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Are we nearly there yet? - Wednesday 5 October 2022

Bruce Keithd

Bruce Keith

© Bruce Keith

Bruce Keith as a surveyor and environmentalist, having started his professional career working on several Perthshire estates with the Department of Agriculture.

His first book was on bridges in the Scottish landscape, which he followed up with this one written in lockdown because, as he said, there are only so many times that you can paint the garden shed!

Bruce began his presentation by saying that Sir Robert Sibbald had a keen eye for detail. He was the founding President of the Royal College of Physicians, the first Professor of Medicine at Edinburgh University and founded the city's Royal Botanic Gardens.

On a visit to friends at Ingliston in 1697, his eagle eye also found a Roman milestone. It's a sandstone pillar, now in the National Museum of Scotland.

Roman soldier and engineer, Agrippa, devised the "mille passus" being the distance covered by the left foot hitting the ground one thousand times. To ensure consistency, he calibrated each pace at five lengths of his own foot. Thus routes were measured and soldiers on the march would have resort to stone pillars to answer that age-old plea known to every parent, "are we nearly there yet?".

Readers subject to the rigours of a Scottish education will have realised that the modern mile is somewhat shorter at 4,840 feet, although the measurement has been through several incarnations since Agrippa's days. In Tam o'Shanter, Burns reflects on the "lang Scots miles" ...and a mile measuring 5,952 feet persisted until 1824 when the Uniform Weights & Measures Act aimed to stop "great confusion and frauds".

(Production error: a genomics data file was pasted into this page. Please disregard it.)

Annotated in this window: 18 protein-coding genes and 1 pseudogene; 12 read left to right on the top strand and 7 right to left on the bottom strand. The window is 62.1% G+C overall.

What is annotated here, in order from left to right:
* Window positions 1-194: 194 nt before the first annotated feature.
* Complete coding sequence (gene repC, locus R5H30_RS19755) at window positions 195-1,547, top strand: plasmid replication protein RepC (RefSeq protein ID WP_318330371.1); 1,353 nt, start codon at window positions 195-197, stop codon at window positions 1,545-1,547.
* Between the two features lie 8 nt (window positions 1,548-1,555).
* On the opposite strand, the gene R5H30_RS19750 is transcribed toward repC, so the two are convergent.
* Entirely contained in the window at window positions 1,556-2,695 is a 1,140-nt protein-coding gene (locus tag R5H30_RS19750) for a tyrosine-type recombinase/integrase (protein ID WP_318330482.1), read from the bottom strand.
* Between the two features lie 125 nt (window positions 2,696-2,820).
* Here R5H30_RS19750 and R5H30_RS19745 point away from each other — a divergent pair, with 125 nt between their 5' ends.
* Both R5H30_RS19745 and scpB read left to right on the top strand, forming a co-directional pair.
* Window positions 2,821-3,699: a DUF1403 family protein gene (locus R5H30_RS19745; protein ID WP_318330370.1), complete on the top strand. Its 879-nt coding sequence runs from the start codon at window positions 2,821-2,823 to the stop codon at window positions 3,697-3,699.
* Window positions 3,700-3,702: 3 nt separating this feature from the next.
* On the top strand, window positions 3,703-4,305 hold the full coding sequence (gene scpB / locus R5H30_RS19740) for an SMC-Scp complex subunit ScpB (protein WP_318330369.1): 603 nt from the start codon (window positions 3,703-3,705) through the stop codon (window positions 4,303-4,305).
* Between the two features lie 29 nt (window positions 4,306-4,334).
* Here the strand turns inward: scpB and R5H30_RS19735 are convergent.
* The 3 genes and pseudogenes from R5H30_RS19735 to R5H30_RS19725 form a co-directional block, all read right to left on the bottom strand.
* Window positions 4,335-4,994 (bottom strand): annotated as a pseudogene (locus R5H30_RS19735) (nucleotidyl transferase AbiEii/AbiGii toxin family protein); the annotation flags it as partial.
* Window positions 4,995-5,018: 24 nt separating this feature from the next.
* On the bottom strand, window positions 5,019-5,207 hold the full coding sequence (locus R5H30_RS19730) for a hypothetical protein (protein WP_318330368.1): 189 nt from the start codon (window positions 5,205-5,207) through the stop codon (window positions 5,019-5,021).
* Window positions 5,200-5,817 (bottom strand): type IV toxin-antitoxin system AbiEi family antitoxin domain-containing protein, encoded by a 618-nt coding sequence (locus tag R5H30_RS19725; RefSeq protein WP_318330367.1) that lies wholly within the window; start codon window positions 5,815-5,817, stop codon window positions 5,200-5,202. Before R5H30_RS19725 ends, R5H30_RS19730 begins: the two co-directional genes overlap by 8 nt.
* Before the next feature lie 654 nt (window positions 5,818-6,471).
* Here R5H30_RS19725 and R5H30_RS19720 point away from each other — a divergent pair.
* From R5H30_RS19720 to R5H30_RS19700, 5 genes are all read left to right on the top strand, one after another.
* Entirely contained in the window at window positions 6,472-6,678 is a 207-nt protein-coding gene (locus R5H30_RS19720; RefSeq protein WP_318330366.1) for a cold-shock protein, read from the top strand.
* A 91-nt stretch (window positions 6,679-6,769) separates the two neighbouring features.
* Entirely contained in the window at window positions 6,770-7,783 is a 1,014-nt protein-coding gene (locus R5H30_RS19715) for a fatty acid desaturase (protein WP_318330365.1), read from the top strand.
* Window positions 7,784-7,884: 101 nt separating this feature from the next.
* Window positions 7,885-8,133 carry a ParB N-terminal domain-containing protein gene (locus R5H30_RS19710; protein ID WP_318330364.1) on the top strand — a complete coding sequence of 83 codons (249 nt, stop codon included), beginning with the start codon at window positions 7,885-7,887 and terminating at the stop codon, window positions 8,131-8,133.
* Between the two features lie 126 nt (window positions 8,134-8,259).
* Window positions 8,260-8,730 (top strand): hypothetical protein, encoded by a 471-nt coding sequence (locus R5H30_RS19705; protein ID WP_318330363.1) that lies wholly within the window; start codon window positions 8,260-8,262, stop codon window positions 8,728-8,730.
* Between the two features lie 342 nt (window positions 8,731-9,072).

The advent of the Turnpike Acts from the early 18th century onwards required milestones to be placed on turnpike roads, although it was not until the 1750s that turnpikes became fashionable in Scotland - the system lasting until the 1880s when rail travel saw off road charging. It was Ayrshireman John Loudon McAdam and his family who championed the turnpike trusts, holding surveyorships across both Scotland and England. He also developed an improved road construction technique using smaller, broken stones, although his name is so frequently mis-called for "inventing" tarmacadam.

In 1859, of the 21,318 miles of road in Scotland, some 5,637 miles were turnpike, whilst almost two-thirds comprised old statute labour or parish roads. The balance of 1,245 miles were the remnants of the military and Parliamentary roads of Wade, Caulfeild and Telford.

From the locally-quarried red granite milestone near Dervaig on Mull to the cast iron "railway style" milepost near Kilsyth produced by the foundry in Bonnybridge; from the series of Post Horse Duty stones, five miles distant from the GPO in Edinburgh, positioned to regulate the fares of hackney carriages, to the dual-purpose Victorian pillar box which once stood in Portobello's High Street, they are all a key part of Scotland's transport and social heritage.

Even those Millennium mileposts, located along Sustrans National Cycle Network, and comprising four strangely designed sculptures will have their tales to tell. Satnav may well have displaced the need for mileposts in modern travel, but along the way our wayside heritage is worthy of restoration and conservation.

Are We Nearly There Yet? by Keith Bruce is available from dunproductions@yahoo.co.uk priced £20, including postage and packing.

Report and photograph by Keith Bruce.

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